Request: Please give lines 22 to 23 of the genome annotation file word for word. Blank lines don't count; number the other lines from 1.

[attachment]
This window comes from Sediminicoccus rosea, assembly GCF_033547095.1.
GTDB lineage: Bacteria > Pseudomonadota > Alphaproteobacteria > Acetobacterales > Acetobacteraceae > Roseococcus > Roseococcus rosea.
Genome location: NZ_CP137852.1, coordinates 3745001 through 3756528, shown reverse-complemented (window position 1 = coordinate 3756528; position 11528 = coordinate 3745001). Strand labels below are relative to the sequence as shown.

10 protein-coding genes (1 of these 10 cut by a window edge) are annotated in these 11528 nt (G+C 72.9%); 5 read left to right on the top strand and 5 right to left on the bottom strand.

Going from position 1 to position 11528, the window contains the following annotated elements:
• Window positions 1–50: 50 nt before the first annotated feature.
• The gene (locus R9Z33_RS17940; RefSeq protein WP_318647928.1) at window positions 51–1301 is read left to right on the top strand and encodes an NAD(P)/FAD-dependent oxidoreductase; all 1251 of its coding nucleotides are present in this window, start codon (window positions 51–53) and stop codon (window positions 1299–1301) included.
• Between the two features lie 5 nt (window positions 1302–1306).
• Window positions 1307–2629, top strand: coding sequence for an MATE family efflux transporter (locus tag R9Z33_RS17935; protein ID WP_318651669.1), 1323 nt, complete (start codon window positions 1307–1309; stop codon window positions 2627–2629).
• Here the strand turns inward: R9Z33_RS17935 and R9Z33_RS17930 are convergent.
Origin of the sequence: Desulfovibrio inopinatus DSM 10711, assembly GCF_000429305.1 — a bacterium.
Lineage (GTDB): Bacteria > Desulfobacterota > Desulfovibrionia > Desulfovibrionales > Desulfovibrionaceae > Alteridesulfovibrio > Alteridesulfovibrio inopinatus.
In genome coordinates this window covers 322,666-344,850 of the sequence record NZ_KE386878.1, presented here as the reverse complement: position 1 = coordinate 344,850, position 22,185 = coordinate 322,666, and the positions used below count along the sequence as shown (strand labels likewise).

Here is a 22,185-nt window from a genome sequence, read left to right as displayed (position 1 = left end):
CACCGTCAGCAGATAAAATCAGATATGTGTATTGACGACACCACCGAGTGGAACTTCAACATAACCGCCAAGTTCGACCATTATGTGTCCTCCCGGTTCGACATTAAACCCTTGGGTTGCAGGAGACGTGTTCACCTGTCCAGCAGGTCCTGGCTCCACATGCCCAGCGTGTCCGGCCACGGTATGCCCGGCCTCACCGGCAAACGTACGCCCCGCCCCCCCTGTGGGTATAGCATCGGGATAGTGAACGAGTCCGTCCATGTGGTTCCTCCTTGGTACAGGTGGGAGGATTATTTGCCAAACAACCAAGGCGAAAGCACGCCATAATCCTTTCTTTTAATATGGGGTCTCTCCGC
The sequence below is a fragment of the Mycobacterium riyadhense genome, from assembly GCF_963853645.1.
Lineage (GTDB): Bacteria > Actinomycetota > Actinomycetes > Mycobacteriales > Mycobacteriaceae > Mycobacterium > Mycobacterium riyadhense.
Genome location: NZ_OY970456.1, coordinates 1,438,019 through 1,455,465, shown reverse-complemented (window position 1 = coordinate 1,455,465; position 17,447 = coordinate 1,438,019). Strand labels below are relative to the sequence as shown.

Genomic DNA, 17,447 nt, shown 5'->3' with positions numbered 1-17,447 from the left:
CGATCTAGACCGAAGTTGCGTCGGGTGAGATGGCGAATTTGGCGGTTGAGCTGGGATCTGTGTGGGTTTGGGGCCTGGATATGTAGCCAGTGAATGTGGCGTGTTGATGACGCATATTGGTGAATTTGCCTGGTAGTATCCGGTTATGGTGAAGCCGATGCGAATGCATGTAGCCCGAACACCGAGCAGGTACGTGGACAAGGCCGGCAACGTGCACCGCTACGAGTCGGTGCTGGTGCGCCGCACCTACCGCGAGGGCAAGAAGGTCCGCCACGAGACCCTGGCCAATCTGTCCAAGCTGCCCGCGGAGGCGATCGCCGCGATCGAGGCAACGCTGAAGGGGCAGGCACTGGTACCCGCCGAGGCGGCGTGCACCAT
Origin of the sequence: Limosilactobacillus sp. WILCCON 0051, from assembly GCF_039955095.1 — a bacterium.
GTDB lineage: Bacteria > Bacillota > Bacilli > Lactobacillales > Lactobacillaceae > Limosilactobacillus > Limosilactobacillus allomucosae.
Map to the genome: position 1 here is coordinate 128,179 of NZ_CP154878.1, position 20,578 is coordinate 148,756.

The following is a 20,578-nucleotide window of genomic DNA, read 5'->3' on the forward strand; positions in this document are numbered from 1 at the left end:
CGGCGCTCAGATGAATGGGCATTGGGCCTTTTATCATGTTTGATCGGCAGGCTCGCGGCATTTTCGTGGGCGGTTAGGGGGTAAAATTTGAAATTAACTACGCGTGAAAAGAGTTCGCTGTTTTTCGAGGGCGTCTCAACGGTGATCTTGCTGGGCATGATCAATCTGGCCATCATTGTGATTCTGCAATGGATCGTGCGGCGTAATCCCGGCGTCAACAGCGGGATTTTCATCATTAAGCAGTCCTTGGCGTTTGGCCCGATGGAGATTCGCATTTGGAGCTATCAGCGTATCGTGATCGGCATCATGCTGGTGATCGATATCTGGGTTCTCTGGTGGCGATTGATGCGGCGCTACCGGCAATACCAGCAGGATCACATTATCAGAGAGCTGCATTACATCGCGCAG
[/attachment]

GTDB lineage: Bacteria > Bacillota > Bacilli > Lactobacillales > Lactobacillaceae > Limosilactobacillus > Limosilactobacillus allomucosae.
Map to the genome: position 1 here is coordinate 128,179 of NZ_CP154878.1, position 20,578 is coordinate 148,756.